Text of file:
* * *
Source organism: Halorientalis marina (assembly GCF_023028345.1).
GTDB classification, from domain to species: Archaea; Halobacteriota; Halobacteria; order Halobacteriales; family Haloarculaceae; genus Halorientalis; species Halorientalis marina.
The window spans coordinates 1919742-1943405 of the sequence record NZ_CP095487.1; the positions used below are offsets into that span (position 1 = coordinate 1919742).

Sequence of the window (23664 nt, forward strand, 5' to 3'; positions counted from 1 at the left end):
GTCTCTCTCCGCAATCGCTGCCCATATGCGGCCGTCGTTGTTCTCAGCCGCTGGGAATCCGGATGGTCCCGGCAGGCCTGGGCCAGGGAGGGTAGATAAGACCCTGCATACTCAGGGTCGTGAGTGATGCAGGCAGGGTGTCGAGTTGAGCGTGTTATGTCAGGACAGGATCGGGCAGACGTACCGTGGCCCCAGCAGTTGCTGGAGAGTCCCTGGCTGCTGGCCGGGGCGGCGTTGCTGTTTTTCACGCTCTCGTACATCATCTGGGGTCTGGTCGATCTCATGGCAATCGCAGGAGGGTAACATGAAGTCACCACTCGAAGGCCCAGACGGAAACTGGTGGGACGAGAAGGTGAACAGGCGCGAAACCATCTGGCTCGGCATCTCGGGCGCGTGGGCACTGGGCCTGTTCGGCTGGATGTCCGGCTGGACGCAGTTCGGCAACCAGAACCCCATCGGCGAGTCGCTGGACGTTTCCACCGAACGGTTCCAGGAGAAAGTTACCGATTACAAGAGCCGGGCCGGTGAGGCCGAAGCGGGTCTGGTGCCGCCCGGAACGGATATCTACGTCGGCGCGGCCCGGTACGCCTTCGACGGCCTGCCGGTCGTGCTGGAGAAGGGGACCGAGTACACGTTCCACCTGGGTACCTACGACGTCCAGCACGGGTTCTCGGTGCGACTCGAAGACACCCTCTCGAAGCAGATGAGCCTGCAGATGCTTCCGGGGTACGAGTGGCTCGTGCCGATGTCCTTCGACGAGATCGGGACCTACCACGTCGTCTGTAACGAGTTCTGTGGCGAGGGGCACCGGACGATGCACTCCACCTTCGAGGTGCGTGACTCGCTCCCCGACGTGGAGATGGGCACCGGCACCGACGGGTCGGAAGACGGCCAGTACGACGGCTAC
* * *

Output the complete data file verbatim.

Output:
Source organism: Halorientalis marina (assembly GCF_023028345.1).
GTDB classification, from domain to species: Archaea; Halobacteriota; Halobacteria; order Halobacteriales; family Haloarculaceae; genus Halorientalis; species Halorientalis marina.
The window spans coordinates 1919742-1943405 of the sequence record NZ_CP095487.1; the positions used below are offsets into that span (position 1 = coordinate 1919742).

Sequence of the window (23664 nt, forward strand, 5' to 3'; positions counted from 1 at the left end):
GTCTCTCTCCGCAATCGCTGCCCATATGCGGCCGTCGTTGTTCTCAGCCGCTGGGAATCCGGATGGTCCCGGCAGGCCTGGGCCAGGGAGGGTAGATAAGACCCTGCATACTCAGGGTCGTGAGTGATGCAGGCAGGGTGTCGAGTTGAGCGTGTTATGTCAGGACAGGATCGGGCAGACGTACCGTGGCCCCAGCAGTTGCTGGAGAGTCCCTGGCTGCTGGCCGGGGCGGCGTTGCTGTTTTTCACGCTCTCGTACATCATCTGGGGTCTGGTCGATCTCATGGCAATCGCAGGAGGGTAACATGAAGTCACCACTCGAAGGCCCAGACGGAAACTGGTGGGACGAGAAGGTGAACAGGCGCGAAACCATCTGGCTCGGCATCTCGGGCGCGTGGGCACTGGGCCTGTTCGGCTGGATGTCCGGCTGGACGCAGTTCGGCAACCAGAACCCCATCGGCGAGTCGCTGGACGTTTCCACCGAACGGTTCCAGGAGAAAGTTACCGATTACAAGAGCCGGGCCGGTGAGGCCGAAGCGGGTCTGGTGCCGCCCGGAACGGATATCTACGTCGGCGCGGCCCGGTACGCCTTCGACGGCCTGCCGGTCGTGCTGGAGAAGGGGACCGAGTACACGTTCCACCTGGGTACCTACGACGTCCAGCACGGGTTCTCGGTGCGACTCGAAGACACCCTCTCGAAGCAGATGAGCCTGCAGATGCTTCCGGGGTACGAGTGGCTCGTGCCGATGTCCTTCGACGAGATCGGGACCTACCACGTCGTCTGTAACGAGTTCTGTGGCGAGGGGCACCGGACGATGCACTCCACCTTCGAGGTGCGTGACTCGCTCCCCGACGTGGAGATGGGCACCGGCACCGACGGGTCGGAAGACGGCCAGTACGACGGCTAC